In our index case, the patient had a prior spontaneous abortion with no invasive procedure performed and thus did not have any established risk factors, which is a very rare occurrence. Kuhite et al. in their review found only five reported cases of invasive placenta in a primigravida without risk factors.
Vaginal bleeding is the most common presentation of placenta percreta. Other symptoms include unusual dull, prolonged lower abdominal pain. Haematuria is a rare presentation comprising only 25% of all placenta percreta cases. Kaukora et al. in their report presented a case of a third gravida patient with previous two caesarean deliveries with gross haematuria at 24 weeks of gestation diagnosed to be due to placenta percreta. However, in our report, the patient presented as early as 16 weeks with urinary retention and haematuria, a time when only the diagnosis of the low-lying placenta could be made and ruling out morbid adhesion is extremely difficult. Thus, a high degree of suspicion and use of modern techniques for diagnosis is required to categorize the high risk and plan management of these cases.
Early suspicion of the adherent placenta is raised when an ultrasound shows a low-lying gestational sac over a uterine scar during the 1st trimester. Multiple placental lakes, thin myometrium, loss of decidua placental layer, and an irregular border between the bladder and myometrium during the 2nd and 3rd trimesters are important features of this condition. Colour Doppler helps differentiate between normal placentation versus percreta with 100% accuracy. MRI is not more sensitive than ultrasound but is used as an adjunct, especially in cases with suspected invasion into surrounding organs and in obese patients. Abnormal uterine bulging, heterogeneity of signal intensity within the body of the placenta, and presence of intraplacental bands are features suggestive of adherence on MRI. Cystoscopy is not very sensitive for its occurrence. Timely referral to a higher centre, availability of blood and blood products, and a multidisciplinary team are of utmost importance. Caesarean hysterectomy without any attempts to remove the placenta is the recommended treatment as separation of the bladder from the placenta may cause severe blood loss. Preoperative use of ureteric stents also decreases the risk of ureteral injury. Hypogastric artery ligation, though not been found to decrease mean blood loss nor the need for massive blood transfusions, is routinely performed in such cases. Adjuvant medical therapy has been tried for in situ placentae with methotrexate injection with a success rate of 78.4% but is associated with a high risk of secondary postpartum haemorrhage and sepsis. Concomitant vascular embolization also decreases intraoperative haemorrhage and may facilitate postoperative placental involution. Khoiwal et al. reported that patients who underwent UAE had a better outcome in terms of intraoperative blood loss and the requirement of blood and blood products. In such cases, regular postpartum monitoring is required as complete regression of the placental remnants may take several months to ensue.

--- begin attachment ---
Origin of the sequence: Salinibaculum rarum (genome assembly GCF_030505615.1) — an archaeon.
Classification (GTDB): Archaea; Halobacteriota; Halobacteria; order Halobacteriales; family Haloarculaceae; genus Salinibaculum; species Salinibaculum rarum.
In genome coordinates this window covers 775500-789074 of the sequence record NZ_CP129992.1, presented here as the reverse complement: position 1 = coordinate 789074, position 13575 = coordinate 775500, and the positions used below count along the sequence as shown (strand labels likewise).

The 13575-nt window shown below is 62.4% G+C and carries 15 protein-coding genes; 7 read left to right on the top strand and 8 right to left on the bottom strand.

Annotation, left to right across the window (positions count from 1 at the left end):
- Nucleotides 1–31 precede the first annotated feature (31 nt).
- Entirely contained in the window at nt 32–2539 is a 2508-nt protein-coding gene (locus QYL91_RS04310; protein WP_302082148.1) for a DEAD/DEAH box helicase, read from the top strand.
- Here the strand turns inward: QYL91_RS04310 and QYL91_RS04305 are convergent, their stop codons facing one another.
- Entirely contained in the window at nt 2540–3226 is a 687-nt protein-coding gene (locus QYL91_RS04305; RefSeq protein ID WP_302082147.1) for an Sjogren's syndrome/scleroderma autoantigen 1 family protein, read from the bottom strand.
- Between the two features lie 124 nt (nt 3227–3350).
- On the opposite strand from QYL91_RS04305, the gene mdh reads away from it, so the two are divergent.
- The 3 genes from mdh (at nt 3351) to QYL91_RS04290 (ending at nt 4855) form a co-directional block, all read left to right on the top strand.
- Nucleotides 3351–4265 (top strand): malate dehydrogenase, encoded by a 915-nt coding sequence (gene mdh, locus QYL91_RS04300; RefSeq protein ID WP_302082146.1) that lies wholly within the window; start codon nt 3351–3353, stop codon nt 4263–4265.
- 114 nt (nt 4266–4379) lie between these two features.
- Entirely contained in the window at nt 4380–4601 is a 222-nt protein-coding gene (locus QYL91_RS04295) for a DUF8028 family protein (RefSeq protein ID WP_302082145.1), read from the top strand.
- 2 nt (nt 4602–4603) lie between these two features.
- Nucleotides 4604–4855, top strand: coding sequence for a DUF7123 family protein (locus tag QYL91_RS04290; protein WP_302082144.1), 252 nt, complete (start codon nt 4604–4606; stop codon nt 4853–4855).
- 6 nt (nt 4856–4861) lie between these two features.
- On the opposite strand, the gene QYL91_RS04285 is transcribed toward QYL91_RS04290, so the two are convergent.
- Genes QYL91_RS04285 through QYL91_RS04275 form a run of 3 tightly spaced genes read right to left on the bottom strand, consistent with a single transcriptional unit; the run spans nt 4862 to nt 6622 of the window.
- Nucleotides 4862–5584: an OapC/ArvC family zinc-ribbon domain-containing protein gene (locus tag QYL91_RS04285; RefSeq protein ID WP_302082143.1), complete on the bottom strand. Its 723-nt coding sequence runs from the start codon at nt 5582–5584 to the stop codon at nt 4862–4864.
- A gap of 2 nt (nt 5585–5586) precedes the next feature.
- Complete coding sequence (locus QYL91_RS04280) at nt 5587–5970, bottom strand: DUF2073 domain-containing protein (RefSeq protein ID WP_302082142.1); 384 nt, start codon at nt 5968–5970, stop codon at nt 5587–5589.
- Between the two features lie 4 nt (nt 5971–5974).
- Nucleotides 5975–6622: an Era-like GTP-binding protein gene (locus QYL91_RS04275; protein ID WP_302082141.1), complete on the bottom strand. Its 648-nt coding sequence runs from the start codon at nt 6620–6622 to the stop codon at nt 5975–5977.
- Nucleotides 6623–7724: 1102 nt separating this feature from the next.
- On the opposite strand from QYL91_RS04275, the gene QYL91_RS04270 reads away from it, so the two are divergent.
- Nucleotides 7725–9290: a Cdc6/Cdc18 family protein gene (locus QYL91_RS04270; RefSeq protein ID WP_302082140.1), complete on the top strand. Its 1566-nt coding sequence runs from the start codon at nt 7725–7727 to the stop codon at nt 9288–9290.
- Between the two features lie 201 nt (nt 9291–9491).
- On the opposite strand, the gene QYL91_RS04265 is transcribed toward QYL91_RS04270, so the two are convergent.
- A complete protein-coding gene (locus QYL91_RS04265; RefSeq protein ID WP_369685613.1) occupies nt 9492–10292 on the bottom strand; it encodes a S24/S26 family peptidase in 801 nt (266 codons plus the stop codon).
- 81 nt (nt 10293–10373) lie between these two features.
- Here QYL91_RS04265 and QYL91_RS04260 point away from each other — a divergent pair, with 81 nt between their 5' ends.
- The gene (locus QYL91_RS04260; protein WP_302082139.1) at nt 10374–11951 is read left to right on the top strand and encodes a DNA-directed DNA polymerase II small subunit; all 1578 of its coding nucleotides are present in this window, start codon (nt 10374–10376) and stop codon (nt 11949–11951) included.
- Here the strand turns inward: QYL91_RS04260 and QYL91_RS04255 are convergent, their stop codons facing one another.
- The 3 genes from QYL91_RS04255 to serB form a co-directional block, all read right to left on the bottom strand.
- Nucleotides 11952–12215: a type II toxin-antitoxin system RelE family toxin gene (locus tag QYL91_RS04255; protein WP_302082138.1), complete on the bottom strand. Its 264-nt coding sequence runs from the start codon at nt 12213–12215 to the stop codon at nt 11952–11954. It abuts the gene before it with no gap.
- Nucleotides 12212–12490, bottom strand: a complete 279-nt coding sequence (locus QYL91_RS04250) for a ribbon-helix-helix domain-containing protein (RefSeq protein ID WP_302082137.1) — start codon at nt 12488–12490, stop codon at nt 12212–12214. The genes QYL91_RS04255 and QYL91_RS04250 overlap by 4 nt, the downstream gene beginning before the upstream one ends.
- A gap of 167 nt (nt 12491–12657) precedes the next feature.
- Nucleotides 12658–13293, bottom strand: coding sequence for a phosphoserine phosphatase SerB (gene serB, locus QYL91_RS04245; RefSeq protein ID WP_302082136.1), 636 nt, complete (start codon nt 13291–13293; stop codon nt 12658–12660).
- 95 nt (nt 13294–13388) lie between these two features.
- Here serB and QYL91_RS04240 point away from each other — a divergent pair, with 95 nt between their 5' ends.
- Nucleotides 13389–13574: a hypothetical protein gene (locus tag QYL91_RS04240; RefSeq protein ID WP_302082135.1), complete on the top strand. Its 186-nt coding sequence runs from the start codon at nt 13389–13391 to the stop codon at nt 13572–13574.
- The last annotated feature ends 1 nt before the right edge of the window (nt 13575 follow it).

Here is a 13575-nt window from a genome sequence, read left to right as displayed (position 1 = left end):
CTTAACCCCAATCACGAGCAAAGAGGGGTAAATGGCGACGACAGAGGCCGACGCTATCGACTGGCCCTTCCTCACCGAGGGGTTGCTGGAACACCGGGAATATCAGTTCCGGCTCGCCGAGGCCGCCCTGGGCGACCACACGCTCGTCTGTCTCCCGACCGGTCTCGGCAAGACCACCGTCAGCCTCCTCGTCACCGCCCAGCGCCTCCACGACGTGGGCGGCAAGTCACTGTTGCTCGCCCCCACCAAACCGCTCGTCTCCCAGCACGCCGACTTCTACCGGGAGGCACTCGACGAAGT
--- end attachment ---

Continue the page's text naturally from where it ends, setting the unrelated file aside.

Placenta percreta is a rare potential life-threatening condition. The alarming increase in the rate of placenta percreta over the past few years is likely due to a change in risk factors, most notably the increased rate of caesarean deliveries. Urological manifestation of this ailment spectrum is a late presentation normally at term. Gross haematuria in early pregnancy may be an unusual presentation of placenta accreta spectrum. Thus, a high degree of suspicion with referral to an experienced radiologist to rule out morbidly adhered placenta is the major contributing factor to reduce maternal complications. Use of modern techniques for early diagnosis, categorizing the risk, and multidisciplinary management in these cases can prevent catastrophic complications.